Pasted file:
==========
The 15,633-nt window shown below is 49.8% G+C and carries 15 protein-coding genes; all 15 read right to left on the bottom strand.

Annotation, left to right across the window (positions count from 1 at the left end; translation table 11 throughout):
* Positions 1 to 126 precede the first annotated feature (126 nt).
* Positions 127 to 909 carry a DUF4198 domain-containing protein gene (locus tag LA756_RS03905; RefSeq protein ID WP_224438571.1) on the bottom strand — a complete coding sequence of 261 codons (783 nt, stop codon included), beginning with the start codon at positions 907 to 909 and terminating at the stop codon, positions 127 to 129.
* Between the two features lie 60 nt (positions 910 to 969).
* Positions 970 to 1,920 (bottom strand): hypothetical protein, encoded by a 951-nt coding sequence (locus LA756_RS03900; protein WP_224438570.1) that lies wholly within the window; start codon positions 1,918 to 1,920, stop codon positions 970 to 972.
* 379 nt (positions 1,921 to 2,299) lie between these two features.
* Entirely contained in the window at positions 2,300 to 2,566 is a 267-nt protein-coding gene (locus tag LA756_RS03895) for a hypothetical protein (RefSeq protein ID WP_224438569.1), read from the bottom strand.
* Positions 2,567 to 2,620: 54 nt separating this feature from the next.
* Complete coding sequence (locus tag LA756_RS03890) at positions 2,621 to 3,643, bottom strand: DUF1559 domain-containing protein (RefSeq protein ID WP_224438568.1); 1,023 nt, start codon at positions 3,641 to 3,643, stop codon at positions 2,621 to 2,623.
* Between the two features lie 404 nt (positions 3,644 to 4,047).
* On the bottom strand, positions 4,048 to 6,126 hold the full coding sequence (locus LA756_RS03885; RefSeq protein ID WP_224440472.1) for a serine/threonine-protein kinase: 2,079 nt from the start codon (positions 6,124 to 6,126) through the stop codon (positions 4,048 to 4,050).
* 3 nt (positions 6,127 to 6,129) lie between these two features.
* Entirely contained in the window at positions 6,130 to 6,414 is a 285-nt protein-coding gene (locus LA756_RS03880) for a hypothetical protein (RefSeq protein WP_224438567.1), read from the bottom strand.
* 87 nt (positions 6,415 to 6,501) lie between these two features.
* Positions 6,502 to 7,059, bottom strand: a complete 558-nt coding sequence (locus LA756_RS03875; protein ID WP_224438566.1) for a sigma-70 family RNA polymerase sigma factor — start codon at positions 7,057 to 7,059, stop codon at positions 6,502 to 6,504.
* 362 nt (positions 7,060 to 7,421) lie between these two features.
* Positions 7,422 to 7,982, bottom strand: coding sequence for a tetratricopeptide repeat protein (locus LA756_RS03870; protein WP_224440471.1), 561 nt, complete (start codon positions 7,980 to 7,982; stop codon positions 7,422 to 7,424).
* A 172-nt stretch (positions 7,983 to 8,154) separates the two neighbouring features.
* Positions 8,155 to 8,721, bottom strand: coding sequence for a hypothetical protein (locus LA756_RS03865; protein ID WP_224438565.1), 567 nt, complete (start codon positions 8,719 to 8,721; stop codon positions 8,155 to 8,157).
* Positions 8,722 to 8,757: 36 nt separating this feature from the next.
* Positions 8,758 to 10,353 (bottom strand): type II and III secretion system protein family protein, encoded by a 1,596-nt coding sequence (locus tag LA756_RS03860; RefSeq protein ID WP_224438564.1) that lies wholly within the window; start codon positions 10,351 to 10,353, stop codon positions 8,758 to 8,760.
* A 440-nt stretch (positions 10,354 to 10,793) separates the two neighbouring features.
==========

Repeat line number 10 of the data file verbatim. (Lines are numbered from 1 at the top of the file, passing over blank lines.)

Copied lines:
* Complete coding sequence (locus tag LA756_RS03890) at positions 2,621 to 3,643, bottom strand: DUF1559 domain-containing protein (RefSeq protein ID WP_224438568.1); 1,023 nt, start codon at positions 3,641 to 3,643, stop codon at positions 2,621 to 2,623.